Provide macros VMNEW and VMNEWC, which are used to declare and initialize C pointer variables. These macros call vmalloc_raw and vmcalloc_raw, which have the same interface as malloc and calloc, except they are guaranteed never to return NULL. You’ll need VMNEW when you want to implement a cons instruction. (30 lines and 130 lines)

In module 11, we’ll extend this code with support for garbage collection. Until then, there is no point in looking at the implementation.

You can go a long time without these:


Virtual-machine strings, which have a different representation from C strings. (50 lines)

Code you may never look at

There are implementations of stuff you already know how to do (iformat.c, vtable.c), some general-purpose infrastructure for printing (print.c, printbuf.c) or unit testing (check-expect.c), and some straightforward implementations of simple interfaces (value.c, vmerror.c). None of these is really worth your time.

The one implementation that’s interesting is in vmstring.c. That implementation contains a classic optimization that make it very efficient to use short strings as keys in hash tables. Since we use string-indexed hash tables primarily in the loader, this optimization isn’t terribly crucial for us, so we won’t spend any time on it. (Besides, the code is really more data structures than programming languages.)

Detailed explanation of value.h

The set of values that the VM supports drives the entire design. So that your VM can be used for languages beyond vScheme, I have deliberately chosen an expansive set. Most things that you could want are supported natively, with just two exception: objects and bignums. Objects can be simulated using tables, and bignums add too much complexity to the implementation—they are a depth option.

The representations of values

Lines 13 to 63 define Value as a tagged union. In ML or Haskell, it would be an algebraic data type. The VTag is the tag, and the Value contains both a tag and a payload. The payload’s type depends on the tag, which is why the payloads sit in a union.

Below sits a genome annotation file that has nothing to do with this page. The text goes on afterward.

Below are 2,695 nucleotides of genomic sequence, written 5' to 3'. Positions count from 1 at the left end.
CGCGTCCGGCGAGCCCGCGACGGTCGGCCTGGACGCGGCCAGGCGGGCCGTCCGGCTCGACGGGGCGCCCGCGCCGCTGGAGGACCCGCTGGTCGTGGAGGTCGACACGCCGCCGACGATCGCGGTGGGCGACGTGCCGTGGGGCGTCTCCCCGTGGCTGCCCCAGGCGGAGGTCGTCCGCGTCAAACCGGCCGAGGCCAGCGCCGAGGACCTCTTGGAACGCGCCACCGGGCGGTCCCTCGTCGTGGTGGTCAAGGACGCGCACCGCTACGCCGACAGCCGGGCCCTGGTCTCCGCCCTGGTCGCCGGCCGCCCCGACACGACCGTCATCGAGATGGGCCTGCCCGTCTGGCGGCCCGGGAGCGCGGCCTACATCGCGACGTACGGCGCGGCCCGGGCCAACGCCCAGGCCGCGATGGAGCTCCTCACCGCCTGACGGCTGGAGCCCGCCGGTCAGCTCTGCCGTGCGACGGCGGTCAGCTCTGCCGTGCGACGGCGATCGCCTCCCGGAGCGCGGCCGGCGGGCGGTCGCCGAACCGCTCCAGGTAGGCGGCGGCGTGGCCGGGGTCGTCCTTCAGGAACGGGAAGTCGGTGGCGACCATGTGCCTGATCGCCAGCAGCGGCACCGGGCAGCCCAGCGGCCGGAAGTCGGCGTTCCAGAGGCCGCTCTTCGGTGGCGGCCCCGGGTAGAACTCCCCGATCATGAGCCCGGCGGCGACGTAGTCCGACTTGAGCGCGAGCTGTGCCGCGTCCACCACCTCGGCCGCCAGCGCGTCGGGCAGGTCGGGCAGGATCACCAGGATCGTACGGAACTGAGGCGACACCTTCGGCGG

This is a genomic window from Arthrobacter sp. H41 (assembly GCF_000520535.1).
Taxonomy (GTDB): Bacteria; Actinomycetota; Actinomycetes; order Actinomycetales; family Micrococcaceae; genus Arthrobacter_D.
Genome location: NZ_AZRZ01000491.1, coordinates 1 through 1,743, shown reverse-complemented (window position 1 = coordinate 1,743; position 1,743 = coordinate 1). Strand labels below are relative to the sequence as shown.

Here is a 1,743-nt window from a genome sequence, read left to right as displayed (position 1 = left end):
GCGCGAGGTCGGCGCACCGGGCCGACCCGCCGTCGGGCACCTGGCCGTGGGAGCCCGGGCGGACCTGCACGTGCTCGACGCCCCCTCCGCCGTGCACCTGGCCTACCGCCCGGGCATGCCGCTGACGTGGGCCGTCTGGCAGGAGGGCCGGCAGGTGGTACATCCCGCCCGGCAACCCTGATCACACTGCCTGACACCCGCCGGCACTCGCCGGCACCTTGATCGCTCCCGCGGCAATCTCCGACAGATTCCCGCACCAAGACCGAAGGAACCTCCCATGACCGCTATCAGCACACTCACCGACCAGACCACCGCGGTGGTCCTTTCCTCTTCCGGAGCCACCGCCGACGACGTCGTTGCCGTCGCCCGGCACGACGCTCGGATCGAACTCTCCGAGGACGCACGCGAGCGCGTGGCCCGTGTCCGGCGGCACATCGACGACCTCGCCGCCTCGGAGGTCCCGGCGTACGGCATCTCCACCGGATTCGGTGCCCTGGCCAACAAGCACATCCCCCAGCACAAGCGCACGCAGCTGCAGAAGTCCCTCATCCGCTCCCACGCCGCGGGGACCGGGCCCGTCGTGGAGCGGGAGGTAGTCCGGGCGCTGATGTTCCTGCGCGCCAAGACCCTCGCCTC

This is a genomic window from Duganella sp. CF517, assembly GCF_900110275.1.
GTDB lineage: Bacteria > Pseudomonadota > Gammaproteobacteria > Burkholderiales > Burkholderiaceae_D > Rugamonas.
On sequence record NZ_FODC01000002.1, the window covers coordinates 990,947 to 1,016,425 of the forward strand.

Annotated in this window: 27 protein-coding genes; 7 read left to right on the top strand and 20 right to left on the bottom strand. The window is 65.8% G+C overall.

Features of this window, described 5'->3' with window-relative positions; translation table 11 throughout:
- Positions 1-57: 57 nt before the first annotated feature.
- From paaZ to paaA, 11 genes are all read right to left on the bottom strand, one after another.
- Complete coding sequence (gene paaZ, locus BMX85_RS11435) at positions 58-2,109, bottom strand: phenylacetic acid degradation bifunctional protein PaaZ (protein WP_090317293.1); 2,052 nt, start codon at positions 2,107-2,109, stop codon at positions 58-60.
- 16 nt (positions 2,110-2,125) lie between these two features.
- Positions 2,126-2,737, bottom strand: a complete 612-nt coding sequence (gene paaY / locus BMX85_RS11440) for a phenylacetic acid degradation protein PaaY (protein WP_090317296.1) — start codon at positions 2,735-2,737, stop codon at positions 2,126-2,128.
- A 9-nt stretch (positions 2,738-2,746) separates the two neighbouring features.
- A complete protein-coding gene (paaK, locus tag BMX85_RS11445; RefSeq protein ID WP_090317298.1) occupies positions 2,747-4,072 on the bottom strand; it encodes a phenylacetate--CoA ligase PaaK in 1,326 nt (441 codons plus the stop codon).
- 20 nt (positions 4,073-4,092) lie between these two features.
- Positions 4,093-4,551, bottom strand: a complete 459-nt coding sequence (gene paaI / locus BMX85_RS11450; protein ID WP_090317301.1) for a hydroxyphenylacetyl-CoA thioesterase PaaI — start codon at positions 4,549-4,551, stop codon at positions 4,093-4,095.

Tags fall into four groups; for this module, you need only consider the first two groups.

The tagnames on line 42 map each tag to a C string. I’ve chosen to keep the code simple, with the sad consequence that it’s easy for the tags and the strings to get out of sync.

The struct Value with its payloads is defined on lines 45 to 63. Note that Value is not a pointer type! A Value is meant to correspond to a single VM register, and it is not allocated on the VM heap. Only big payloads (strings, blocks, and so on) are allocated on the VM heap.

Embedding, projection, and other value functions

Because the representation of Value is completely exposed, there is no real need to define any functions on it. But without some convenience functions, our thoughts would drown in a sea of assignment statements and tag checks. The functions I provide are organized by Barbara Liskov’s classifications, which divides them into creators, producers, mutators, and observers. (See Chapter 2 of my book.) They lean heavily on embedding and projection:

Representations of payloads

Some payloads have representations defined on lines 114 to 156. Notably, the payload for a ConsCell is a block with two slots. You’ll need that to implement cons, car, and cdr. The rest can be ignored until module 7.


From line 159 onward, the value.h file contains implementations of the embedding and projection functions. Embedding and projection is essential to the implementation of most VM instructions, so these functions are all defined static inline.